27/07/2017 12:34 PM IST | Updated 27/07/2017 3:29 PM IST

'Smelly Bombs' Imported From Israel Are Not Stinky Enough To Work In India, Says CRPF

The bombs smell of decomposed bodies and sewage.

Danish Ismail / Reuters
A policeman aims a tear gas gun towards demonstrators during a protest in Srinagar.

With pellets guns, used last year on protestors in Kashmir, leaving many dead and blinded, the government has decided to try out non-lethal weapons in the Valley. So it imported 'stink bombs' from Israel.

If you're wondering what's so lethal about these arsenals, here's the lowdown.

The bombs, which can be sprayed from water cannons, smell like decomposed bodies and raw sewage.

Yup. Try imagining that.

What's more, the smell is so strong that it takes days to fade even after multiple showers.

All in all, it's supposed to be a pretty effective weapon. As this report in the Hindustan Times says, Israeli security forces have been using these bombs on Palestinian protesters through water cannons since 2008. And it has worked wonders so far.

Naturally, Indian security forces were pretty hopeful it would work in India too.

So the CRPF, which has 60,000 personnel deployed in Kashmir to assist the local police in maintaining law and order and conduct counter-terrorism operations, decided to try out 'Skunk', the stinky bomb.

"We have used chilli grenades, plastic shell tear smoke, stun grenades, colour-smoke grenades, rubber bullets, dye-marker grenades with skin irritant and multi-tier tear-gas launchers, but they did not yield the desired result," a home ministry official told The Telegraph.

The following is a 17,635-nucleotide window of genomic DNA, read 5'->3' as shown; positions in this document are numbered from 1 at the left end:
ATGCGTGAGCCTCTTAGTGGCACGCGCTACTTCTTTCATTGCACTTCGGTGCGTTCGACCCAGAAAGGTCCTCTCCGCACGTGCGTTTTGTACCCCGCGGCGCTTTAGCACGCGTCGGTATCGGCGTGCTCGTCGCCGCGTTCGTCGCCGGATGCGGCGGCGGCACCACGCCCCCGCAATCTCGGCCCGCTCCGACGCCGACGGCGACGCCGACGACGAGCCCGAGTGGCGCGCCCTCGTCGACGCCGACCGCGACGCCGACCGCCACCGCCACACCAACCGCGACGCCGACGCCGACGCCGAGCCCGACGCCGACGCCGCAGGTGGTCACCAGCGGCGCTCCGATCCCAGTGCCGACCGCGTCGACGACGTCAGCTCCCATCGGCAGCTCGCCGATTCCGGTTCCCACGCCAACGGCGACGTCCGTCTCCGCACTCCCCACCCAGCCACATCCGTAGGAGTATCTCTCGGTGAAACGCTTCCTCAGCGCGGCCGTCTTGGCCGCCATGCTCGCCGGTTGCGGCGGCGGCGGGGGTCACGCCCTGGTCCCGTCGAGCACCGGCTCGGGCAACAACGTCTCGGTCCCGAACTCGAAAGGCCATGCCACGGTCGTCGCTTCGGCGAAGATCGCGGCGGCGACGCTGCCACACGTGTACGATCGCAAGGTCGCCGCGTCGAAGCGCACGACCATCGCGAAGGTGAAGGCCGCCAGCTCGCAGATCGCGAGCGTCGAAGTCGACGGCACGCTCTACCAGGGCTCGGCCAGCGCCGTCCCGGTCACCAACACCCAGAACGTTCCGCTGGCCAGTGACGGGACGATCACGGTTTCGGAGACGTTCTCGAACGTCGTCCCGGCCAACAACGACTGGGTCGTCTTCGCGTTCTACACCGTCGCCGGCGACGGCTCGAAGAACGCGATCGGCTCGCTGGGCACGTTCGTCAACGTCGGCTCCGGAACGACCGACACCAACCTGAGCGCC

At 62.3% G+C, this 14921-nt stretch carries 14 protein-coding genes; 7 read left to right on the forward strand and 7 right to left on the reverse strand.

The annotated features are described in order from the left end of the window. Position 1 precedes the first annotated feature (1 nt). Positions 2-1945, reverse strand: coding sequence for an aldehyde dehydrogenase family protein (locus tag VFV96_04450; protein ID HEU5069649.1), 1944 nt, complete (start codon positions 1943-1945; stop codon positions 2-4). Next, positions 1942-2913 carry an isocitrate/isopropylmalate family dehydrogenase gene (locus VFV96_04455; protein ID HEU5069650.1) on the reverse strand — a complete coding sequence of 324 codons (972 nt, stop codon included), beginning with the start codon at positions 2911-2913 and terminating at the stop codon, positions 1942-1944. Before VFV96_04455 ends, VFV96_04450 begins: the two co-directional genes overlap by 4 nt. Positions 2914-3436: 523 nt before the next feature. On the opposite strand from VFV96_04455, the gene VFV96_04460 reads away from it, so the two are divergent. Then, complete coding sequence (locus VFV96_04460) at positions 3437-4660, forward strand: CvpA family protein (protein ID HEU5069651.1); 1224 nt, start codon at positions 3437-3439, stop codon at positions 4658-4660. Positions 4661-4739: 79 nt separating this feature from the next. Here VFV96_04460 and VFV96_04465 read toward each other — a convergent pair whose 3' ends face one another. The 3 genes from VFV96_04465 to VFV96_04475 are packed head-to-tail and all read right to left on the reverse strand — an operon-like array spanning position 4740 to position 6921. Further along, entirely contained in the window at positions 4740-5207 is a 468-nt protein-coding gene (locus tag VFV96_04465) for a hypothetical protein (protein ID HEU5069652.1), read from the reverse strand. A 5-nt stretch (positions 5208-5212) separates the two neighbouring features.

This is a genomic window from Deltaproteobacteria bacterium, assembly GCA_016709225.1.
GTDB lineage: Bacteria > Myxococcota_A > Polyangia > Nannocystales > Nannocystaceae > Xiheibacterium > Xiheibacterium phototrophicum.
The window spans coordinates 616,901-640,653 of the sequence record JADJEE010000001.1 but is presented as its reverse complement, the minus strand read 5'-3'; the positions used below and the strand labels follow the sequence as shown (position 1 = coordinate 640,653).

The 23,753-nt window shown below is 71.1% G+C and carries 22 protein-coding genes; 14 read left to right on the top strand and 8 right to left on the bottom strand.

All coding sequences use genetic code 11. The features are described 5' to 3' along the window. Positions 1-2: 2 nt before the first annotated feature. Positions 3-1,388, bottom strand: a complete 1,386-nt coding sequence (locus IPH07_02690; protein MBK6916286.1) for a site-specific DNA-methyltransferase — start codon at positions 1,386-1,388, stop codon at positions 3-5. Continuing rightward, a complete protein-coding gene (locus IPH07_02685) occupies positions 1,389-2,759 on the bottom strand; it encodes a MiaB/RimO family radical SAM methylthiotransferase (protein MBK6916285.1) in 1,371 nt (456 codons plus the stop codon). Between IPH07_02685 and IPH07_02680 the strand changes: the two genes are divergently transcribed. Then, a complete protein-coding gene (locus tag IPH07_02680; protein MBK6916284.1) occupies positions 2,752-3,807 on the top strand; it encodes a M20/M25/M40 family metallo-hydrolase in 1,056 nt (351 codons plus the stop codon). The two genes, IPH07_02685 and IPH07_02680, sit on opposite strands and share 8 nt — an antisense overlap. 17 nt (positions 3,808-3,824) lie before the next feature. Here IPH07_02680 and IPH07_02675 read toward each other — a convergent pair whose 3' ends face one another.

But turns out, even with the stink bombs, the ministry didn't factor in one opponent: the Great Indian Nose.

Most ordinary Indians are surrounded by all kinds of foul smell since the day they are born and spend a lifetime negotiating various odours -- at home, on the streets, on public transport, sometimes even at workplaces. No surprise they have a very high tolerance for stench.

So, when the CRPF forces conducted a test with these bombs in Delhi on a 'captive crowd', consisting of their own personnel and the general public, no one moved an inch.

"Maybe Indians have a higher threshold of tolerating stench," an crestfallen official, who was a part of the test, had to admit.

Again, who's surprised? And, more importantly, WHY?

India generates about 60 million tonnes of trash every year. As Sunita Narain, director of the non-governmental Centre for Science and Environment, has memorably put it: "We are drowning in our excreta."

Prime Minister Narendra Modi's Swachh Bharat Abhiyaan wants to clean up India, but many of us are yet to make a start even at our own homes. Landfills in cities and towns are overflowing, public toilets smell like the deepest pits of hell, and most of us don't think twice before we dump garbage on the streets -- as long as it's away from our own home sweet home.

What hope could a sad stink bomb have against such hardy noses that are used to inhaling far malodorous fumes?

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